Novartis pauses some trials of cancer drug Kisqali to fix manufacturing

Dive Brief:

  • Novartis will pause enrollment in certain clinical trials of its breast cancer drug Kisqali in order to meet regulators’ concerns around impurities related to nitrosamines, the company said Tuesday. The stoppage will allow Novartis to adjust its manufacturing in response.
  • The move won’t affect commercial supply of Kisqali, which is approved in patients with advanced and metastatic disease, Novartis said. Only enrollment in studies testing the drug in early breast cancer will be suspended, and the company does not expect a delay in the regulatory review of Kisqali for this use.
  • The Food and Drug Administration has sought to reduce patient exposure to nitrosamine impurities over worries they might cause cancer. In August 2023, the FDA published guidance on their reduction in drug products, with which Novartis plans to comply by the end of June.

Dive Insight:

The pause could affect at least one ongoing Phase 3 study of Novartis’ pill, which is approved for use in advanced and metastatic disease. That clearance is limited to people whose tumor can be treated with hormone drugs but not with a therapy like Herceptin that targets a protein called HER2. This type of tumor, referred in shorthand as HR+ and HER2-, accounts for roughly 70% of all breast cancer cases in the U.S.

Kisqali specifically targets a protein called CDK4/6, as does Eli Lilly’s Verzenio and Pfizer’s Ibrance. Ahead of the other two, Verzenio won approval in the post-surgical, “adjuvant” treatment setting to prevent recurrence of disease. The approval helped spur a 56% jump in sales to $3.9 billion last year. By comparison, Kisqali had sales of $2.1 billion and Ibrance $4.8 billion, the latter number falling by 6% because of competitive pressure and price reductions.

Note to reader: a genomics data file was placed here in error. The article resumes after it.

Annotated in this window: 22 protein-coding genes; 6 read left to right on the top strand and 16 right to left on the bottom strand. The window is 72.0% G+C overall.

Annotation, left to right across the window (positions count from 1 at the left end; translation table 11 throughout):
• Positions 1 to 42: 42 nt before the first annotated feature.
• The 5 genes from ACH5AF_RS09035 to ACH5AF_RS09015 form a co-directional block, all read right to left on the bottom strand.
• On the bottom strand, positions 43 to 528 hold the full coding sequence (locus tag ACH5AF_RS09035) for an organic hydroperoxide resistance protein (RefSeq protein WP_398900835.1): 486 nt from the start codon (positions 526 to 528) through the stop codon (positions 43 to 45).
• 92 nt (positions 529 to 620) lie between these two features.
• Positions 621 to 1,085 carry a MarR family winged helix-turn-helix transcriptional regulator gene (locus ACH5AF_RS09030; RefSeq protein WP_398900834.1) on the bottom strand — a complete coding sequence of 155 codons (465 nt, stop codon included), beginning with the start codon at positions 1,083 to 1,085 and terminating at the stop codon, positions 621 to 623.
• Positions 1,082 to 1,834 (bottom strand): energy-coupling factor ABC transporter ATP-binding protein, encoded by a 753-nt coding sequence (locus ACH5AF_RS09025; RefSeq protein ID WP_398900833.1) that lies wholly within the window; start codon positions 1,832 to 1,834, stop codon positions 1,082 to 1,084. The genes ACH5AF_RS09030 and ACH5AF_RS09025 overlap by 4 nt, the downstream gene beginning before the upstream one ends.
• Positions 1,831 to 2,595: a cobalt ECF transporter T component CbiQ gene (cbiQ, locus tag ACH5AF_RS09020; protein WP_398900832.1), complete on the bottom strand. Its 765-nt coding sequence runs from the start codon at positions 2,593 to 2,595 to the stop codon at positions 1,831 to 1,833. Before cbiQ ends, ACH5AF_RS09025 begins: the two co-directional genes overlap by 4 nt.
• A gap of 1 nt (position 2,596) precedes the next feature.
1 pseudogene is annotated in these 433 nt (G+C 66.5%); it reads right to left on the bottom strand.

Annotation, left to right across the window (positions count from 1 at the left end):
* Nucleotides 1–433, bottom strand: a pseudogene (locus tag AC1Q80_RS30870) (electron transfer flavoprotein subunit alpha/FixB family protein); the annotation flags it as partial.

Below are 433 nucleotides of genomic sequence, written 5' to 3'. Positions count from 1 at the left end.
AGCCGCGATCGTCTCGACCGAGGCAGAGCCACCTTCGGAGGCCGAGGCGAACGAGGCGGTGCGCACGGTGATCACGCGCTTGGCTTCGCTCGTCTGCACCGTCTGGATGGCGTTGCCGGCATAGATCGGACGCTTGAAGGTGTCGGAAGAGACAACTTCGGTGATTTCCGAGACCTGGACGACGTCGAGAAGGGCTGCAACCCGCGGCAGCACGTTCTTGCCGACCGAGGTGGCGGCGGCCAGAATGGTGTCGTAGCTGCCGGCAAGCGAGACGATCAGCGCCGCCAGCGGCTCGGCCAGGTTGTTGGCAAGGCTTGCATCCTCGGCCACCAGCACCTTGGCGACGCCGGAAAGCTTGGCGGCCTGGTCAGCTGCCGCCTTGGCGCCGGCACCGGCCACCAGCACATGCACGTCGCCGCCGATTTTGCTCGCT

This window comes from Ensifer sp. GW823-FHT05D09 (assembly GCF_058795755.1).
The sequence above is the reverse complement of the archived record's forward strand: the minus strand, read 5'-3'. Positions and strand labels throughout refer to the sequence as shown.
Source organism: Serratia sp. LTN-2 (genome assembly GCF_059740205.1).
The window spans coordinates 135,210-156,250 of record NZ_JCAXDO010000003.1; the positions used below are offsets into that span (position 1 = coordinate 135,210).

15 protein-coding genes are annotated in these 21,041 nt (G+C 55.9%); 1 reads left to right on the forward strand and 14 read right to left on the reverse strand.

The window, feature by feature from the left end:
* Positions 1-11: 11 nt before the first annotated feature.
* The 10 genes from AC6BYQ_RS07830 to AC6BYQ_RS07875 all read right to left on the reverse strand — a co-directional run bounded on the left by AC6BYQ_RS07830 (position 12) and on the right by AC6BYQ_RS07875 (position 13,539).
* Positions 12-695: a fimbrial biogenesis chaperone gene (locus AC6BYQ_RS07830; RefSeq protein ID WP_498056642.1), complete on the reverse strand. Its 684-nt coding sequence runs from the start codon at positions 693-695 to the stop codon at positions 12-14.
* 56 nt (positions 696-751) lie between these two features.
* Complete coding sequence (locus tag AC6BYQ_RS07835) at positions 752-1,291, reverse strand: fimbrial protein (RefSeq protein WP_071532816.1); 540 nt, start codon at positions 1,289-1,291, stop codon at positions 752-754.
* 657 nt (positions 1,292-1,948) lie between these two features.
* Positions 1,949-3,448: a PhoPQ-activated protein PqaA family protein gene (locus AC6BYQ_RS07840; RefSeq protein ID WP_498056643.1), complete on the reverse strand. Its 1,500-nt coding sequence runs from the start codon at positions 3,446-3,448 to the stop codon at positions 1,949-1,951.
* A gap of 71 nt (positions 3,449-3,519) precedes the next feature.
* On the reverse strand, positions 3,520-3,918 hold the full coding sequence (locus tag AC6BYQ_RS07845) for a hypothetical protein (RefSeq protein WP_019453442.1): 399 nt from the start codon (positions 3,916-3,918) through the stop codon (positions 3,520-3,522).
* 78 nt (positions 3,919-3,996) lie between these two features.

Ibrance didn’t help patients in the adjuvant setting, putting it at a competitive disadvantage once Verzenio did. Novartis likewise had good fortune when its Phase 3 trial read out positive data for a wider group of patients than were enrolled in Lilly’s trial of Verzenio.

Novartis asked the FDA to approve Kisqali in this setting in the fourth quarter of 2023, putting it on track for a FDA decision sometime in the second half of 2024, if, as Novartis stated, the manufacturing change won’t affect regulatory review.

Nonetheless, the manufacturing scrutiny will be a “marginal” positive for Eli Lilly, provided Verzenio doesn’t have the same impurities, Evercore ISI analyst Umer Raffat wrote in a note to clients.

Raffat notes there is the possibility Verzenio could have the same issue, but added that, if it had been seen, “there should have been some regulatory update on it.”

This post has been syndicated from a third-party source. View the original article here.

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